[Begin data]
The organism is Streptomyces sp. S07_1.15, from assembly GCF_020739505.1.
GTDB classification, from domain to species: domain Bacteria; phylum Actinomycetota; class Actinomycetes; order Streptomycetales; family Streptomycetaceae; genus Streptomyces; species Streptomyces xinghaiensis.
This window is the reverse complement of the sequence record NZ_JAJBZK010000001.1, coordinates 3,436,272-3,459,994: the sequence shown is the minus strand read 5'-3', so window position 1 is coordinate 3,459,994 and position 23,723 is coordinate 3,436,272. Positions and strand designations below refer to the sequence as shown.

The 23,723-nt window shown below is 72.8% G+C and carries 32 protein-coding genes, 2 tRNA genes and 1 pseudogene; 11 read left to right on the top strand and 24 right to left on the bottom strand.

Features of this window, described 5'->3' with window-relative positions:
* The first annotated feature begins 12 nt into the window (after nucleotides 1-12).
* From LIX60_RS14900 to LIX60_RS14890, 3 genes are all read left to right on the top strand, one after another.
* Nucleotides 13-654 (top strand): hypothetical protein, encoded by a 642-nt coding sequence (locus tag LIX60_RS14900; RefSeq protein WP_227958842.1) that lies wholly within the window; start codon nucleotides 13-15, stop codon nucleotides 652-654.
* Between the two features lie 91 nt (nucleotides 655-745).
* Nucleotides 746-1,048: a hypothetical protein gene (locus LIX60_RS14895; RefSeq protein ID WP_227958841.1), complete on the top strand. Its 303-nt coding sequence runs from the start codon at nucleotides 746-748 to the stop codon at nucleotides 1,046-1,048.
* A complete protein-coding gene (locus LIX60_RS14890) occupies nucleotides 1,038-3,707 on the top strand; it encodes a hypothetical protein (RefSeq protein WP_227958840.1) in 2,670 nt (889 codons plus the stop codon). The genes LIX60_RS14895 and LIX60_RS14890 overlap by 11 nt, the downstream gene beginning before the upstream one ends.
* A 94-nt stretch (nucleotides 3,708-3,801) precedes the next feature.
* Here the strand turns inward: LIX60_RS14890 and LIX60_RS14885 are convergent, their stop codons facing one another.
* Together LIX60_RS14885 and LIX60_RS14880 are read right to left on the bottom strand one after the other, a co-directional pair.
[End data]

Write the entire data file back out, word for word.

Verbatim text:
The organism is Streptomyces sp. S07_1.15, from assembly GCF_020739505.1.
GTDB classification, from domain to species: domain Bacteria; phylum Actinomycetota; class Actinomycetes; order Streptomycetales; family Streptomycetaceae; genus Streptomyces; species Streptomyces xinghaiensis.
This window is the reverse complement of the sequence record NZ_JAJBZK010000001.1, coordinates 3,436,272-3,459,994: the sequence shown is the minus strand read 5'-3', so window position 1 is coordinate 3,459,994 and position 23,723 is coordinate 3,436,272. Positions and strand designations below refer to the sequence as shown.

The 23,723-nt window shown below is 72.8% G+C and carries 32 protein-coding genes, 2 tRNA genes and 1 pseudogene; 11 read left to right on the top strand and 24 right to left on the bottom strand.

Features of this window, described 5'->3' with window-relative positions:
* The first annotated feature begins 12 nt into the window (after nucleotides 1-12).
* From LIX60_RS14900 to LIX60_RS14890, 3 genes are all read left to right on the top strand, one after another.
* Nucleotides 13-654 (top strand): hypothetical protein, encoded by a 642-nt coding sequence (locus tag LIX60_RS14900; RefSeq protein WP_227958842.1) that lies wholly within the window; start codon nucleotides 13-15, stop codon nucleotides 652-654.
* Between the two features lie 91 nt (nucleotides 655-745).
* Nucleotides 746-1,048: a hypothetical protein gene (locus LIX60_RS14895; RefSeq protein ID WP_227958841.1), complete on the top strand. Its 303-nt coding sequence runs from the start codon at nucleotides 746-748 to the stop codon at nucleotides 1,046-1,048.
* A complete protein-coding gene (locus LIX60_RS14890) occupies nucleotides 1,038-3,707 on the top strand; it encodes a hypothetical protein (RefSeq protein WP_227958840.1) in 2,670 nt (889 codons plus the stop codon). The genes LIX60_RS14895 and LIX60_RS14890 overlap by 11 nt, the downstream gene beginning before the upstream one ends.
* A 94-nt stretch (nucleotides 3,708-3,801) precedes the next feature.
* Here the strand turns inward: LIX60_RS14890 and LIX60_RS14885 are convergent, their stop codons facing one another.
* Together LIX60_RS14885 and LIX60_RS14880 are read right to left on the bottom strand one after the other, a co-directional pair.